I was left speechless. So, because I worked in Clarks it was ok to come into my store and become angry with me in front of my staff and other customers but as soon as the shoes turned out to be from a completely different retailer it didn’t matter? 

And there, ladies and gentlemen is where the problem lies. Clarks’ customers expect so much more than any other and the complaints about this company will only continue as long as people have this attitude. In my view, there are many more important things to worry about in life than what a shoe may or may not be called and I think it is time to celebrate how hard the teams in Clarks work, especially at this time of year. Believe me, I’ve been there, I’ve practically lived in my shop at times and I can honestly say that it was the most exciting, tearful, exhausting, fun yet rewarding job I have had. Until you’ve worked in retail you have no idea!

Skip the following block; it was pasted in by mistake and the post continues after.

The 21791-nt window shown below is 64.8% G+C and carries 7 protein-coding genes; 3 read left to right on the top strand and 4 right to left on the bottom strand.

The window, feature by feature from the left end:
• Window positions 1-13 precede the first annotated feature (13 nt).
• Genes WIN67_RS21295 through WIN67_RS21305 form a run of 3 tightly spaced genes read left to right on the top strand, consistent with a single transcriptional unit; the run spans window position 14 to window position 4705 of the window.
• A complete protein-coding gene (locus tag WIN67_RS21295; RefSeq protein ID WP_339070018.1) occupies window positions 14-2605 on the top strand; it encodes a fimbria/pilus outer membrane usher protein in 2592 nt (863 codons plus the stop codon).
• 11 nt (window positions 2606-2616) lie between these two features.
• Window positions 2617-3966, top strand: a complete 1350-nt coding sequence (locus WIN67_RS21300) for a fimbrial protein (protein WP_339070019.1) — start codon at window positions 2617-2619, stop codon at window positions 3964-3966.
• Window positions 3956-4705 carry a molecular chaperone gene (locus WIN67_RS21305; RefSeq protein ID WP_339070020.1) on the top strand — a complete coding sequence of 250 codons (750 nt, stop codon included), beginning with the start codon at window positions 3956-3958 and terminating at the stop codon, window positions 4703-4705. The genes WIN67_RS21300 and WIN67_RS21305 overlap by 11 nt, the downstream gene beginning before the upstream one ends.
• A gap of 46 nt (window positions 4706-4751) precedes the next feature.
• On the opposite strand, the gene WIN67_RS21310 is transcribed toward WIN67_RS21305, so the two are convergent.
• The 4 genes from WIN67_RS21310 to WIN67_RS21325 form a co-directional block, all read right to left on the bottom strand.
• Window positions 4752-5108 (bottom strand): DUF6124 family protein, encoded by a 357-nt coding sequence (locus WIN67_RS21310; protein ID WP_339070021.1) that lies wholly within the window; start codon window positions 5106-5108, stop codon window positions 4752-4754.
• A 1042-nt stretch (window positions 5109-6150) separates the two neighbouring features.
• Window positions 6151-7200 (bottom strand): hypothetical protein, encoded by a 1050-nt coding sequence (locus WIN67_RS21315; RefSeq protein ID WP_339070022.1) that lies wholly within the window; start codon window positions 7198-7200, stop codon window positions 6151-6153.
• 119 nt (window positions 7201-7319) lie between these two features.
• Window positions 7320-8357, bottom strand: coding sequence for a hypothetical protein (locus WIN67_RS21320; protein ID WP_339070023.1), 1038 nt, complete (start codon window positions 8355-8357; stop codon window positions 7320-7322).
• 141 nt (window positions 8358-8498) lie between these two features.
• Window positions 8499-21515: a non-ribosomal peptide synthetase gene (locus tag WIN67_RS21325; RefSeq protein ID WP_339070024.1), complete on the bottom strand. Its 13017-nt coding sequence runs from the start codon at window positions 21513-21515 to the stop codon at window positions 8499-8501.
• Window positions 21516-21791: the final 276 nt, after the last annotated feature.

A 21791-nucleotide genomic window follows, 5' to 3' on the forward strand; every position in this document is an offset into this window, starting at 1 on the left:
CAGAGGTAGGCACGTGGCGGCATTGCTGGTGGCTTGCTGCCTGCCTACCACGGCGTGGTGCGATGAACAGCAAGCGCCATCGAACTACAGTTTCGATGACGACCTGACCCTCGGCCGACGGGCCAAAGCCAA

Em xx

One thought on “Why Does Clarks Always Come Under Fire?

  1. I remember a woman coming in shouting that her sons shoes had fallen apart. I took them out of the clarks box & looked inside. They were from a supermarket! I explained to her that they weren’t in fact Clarks shoes and she turned round to her son (around 9/10 years old) & hissed ‘I can’t believe your father!’. Apparently the dad had taken the son out to buy shoes and had bowed under the kids pressure!